Hand out/Clean Bin Project
Food policy scientists from Harvard and the Natural Resources Defense Council found a mish-mash of rules governing use-by, best-buy and sell-by dates on perishable foods.
Before you throw out that delicious pepper jack cheese, know that a new report on food safety and waste is calling for confusing "sell-by" dates to be tossed out instead. Food policy scientists from Harvard and the Natural Resources Defense Council found a mish-mash of rules governing use-by, best-buy and sell-by dates on perishable foods.
A whopping 91 percent of consumers said they occasionally discard food past its sell-by date and 25 percent said they always discard such food, according to a 2011 survey by the Food Marketers Institute.
That helps explain why 40 percent of food in the United States goes to waste. Clearer language is suggested, such as "safe if used by" or "peak quality guaranteed before." A number of federal bills have been proposed to address the problem, but none of have passed.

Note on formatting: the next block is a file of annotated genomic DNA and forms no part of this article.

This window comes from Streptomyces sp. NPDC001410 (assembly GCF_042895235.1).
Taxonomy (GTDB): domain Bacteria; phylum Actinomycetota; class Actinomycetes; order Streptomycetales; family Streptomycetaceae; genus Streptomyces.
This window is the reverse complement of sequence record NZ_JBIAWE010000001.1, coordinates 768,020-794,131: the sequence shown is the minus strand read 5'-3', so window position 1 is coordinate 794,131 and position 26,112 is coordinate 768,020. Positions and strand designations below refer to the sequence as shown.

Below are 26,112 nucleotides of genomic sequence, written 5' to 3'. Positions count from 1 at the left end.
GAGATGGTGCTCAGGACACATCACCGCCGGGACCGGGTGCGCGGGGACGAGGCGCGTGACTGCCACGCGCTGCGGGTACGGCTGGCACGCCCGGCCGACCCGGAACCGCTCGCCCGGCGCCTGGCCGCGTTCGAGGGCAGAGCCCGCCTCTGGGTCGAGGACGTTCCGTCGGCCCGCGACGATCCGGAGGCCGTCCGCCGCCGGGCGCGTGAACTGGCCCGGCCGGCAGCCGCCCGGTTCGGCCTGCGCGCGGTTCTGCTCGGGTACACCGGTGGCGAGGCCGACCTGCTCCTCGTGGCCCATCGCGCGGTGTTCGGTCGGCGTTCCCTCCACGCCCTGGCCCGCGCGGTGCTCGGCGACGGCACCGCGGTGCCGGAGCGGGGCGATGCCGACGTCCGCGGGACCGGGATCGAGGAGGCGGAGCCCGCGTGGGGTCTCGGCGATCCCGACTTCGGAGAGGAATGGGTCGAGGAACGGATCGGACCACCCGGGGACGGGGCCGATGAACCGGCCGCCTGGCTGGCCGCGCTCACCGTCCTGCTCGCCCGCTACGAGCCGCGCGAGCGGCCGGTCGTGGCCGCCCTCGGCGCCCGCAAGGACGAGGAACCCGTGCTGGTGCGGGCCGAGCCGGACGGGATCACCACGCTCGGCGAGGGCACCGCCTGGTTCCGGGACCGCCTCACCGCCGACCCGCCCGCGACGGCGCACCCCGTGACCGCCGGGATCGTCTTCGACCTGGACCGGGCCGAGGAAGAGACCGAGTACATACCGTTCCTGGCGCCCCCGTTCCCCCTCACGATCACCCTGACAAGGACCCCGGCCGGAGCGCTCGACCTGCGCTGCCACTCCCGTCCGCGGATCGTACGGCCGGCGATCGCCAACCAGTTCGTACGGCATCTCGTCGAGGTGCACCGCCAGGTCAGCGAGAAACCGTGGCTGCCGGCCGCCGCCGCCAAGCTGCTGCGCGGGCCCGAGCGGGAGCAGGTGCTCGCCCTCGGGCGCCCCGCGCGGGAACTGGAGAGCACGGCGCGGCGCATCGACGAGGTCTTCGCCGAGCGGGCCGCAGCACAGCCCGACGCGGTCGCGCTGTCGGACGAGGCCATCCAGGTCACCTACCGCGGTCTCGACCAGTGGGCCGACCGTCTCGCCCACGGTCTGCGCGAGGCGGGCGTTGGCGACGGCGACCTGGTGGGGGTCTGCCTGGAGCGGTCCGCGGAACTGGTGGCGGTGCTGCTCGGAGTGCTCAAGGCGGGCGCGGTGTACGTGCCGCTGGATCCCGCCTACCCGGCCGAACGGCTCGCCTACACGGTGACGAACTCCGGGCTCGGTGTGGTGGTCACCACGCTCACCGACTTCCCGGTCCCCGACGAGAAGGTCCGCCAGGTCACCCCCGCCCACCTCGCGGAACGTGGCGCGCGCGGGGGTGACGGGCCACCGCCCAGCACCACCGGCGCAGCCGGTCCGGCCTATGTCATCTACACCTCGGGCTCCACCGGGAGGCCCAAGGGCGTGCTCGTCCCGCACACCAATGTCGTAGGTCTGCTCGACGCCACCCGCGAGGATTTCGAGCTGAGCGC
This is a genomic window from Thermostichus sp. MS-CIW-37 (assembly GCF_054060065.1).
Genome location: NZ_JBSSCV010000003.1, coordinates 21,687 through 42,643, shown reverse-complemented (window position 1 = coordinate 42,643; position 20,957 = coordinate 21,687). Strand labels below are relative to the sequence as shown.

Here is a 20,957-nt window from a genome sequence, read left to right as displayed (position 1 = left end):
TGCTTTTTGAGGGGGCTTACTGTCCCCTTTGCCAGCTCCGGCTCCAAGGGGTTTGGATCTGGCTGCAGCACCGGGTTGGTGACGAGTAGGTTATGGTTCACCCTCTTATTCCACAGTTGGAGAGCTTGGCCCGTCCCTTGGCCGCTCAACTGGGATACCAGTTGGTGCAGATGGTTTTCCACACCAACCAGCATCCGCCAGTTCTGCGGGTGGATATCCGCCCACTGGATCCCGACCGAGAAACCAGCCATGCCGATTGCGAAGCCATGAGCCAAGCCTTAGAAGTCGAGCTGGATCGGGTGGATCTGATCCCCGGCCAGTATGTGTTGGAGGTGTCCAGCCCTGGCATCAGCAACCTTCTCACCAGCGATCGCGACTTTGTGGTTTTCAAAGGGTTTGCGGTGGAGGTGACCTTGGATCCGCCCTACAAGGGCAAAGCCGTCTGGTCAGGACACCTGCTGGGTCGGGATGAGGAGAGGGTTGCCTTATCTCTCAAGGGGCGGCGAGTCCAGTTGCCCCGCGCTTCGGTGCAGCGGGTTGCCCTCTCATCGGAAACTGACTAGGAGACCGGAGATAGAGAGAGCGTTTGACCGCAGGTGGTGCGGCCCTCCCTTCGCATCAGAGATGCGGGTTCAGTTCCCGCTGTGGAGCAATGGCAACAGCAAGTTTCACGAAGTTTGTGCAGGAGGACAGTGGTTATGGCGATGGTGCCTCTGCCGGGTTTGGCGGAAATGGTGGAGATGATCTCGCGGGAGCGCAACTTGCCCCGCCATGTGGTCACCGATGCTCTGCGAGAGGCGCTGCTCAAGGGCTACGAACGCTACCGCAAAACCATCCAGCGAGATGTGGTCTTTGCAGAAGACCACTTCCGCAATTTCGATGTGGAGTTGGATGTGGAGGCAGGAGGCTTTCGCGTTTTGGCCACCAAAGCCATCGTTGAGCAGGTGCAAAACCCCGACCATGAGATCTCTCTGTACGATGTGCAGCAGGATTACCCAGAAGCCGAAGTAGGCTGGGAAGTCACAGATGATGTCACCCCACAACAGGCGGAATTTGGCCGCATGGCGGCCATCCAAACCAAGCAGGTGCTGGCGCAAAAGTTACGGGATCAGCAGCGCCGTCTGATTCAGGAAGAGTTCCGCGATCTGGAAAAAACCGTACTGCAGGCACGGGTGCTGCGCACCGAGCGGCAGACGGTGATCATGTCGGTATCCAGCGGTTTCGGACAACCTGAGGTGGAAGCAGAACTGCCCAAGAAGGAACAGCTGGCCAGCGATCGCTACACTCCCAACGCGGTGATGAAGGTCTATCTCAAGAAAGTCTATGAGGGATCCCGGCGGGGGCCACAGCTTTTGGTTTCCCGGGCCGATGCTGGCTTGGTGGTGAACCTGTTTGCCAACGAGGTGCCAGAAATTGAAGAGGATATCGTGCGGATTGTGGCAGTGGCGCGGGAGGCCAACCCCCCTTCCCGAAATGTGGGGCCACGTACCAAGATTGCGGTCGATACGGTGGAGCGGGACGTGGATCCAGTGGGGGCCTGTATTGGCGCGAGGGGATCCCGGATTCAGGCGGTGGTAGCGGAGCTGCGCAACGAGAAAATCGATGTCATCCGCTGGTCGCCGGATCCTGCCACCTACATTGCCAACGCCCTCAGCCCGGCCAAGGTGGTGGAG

What's holding them back? Common foods tossed too soon include yogurt, fruit juices, cheese, and dried snacks. How do you judge whether your fridge and pantry is stocked with safe foods, rather than your garbage can? What labels would offer more clarity for you?
Emily Broad Leib, lead author, director of Harvard Law School’s Food Law and Policy Clinic
Dana Gunders, co-author, food & agriculture staff scientist, Natural Resources Defense Council
David Fikes, Vice President of Consumer Affairs for Food Marketing Institute (FMI)